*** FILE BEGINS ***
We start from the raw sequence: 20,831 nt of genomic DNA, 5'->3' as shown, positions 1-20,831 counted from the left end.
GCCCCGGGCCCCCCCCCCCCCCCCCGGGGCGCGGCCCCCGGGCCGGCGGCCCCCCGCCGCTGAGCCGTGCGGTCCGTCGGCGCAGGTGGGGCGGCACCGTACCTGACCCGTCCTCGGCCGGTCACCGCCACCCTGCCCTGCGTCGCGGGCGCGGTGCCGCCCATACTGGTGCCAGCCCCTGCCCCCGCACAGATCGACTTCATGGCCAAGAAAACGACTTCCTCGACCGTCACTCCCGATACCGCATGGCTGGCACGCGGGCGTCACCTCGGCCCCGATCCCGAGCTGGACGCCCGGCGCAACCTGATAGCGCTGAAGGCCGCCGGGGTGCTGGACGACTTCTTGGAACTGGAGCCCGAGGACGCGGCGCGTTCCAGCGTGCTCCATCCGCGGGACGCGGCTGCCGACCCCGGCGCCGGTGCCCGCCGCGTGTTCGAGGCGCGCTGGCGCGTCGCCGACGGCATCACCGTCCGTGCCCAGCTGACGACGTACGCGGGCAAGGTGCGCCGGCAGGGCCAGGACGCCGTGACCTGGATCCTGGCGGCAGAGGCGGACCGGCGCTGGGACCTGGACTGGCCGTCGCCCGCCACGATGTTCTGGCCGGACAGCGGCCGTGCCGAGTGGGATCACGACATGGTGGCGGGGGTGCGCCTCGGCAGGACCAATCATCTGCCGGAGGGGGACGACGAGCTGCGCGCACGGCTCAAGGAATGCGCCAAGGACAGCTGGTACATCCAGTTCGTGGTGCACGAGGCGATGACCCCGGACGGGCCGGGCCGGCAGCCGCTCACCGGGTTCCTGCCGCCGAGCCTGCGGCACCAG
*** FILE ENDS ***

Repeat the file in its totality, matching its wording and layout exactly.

We start from the raw sequence: 20,831 nt of genomic DNA, 5'->3' as shown, positions 1-20,831 counted from the left end.
GCCCCGGGCCCCCCCCCCCCCCCCCGGGGCGCGGCCCCCGGGCCGGCGGCCCCCCGCCGCTGAGCCGTGCGGTCCGTCGGCGCAGGTGGGGCGGCACCGTACCTGACCCGTCCTCGGCCGGTCACCGCCACCCTGCCCTGCGTCGCGGGCGCGGTGCCGCCCATACTGGTGCCAGCCCCTGCCCCCGCACAGATCGACTTCATGGCCAAGAAAACGACTTCCTCGACCGTCACTCCCGATACCGCATGGCTGGCACGCGGGCGTCACCTCGGCCCCGATCCCGAGCTGGACGCCCGGCGCAACCTGATAGCGCTGAAGGCCGCCGGGGTGCTGGACGACTTCTTGGAACTGGAGCCCGAGGACGCGGCGCGTTCCAGCGTGCTCCATCCGCGGGACGCGGCTGCCGACCCCGGCGCCGGTGCCCGCCGCGTGTTCGAGGCGCGCTGGCGCGTCGCCGACGGCATCACCGTCCGTGCCCAGCTGACGACGTACGCGGGCAAGGTGCGCCGGCAGGGCCAGGACGCCGTGACCTGGATCCTGGCGGCAGAGGCGGACCGGCGCTGGGACCTGGACTGGCCGTCGCCCGCCACGATGTTCTGGCCGGACAGCGGCCGTGCCGAGTGGGATCACGACATGGTGGCGGGGGTGCGCCTCGGCAGGACCAATCATCTGCCGGAGGGGGACGACGAGCTGCGCGCACGGCTCAAGGAATGCGCCAAGGACAGCTGGTACATCCAGTTCGTGGTGCACGAGGCGATGACCCCGGACGGGCCGGGCCGGCAGCCGCTCACCGGGTTCCTGCCGCCGAGCCTGCGGCACCAG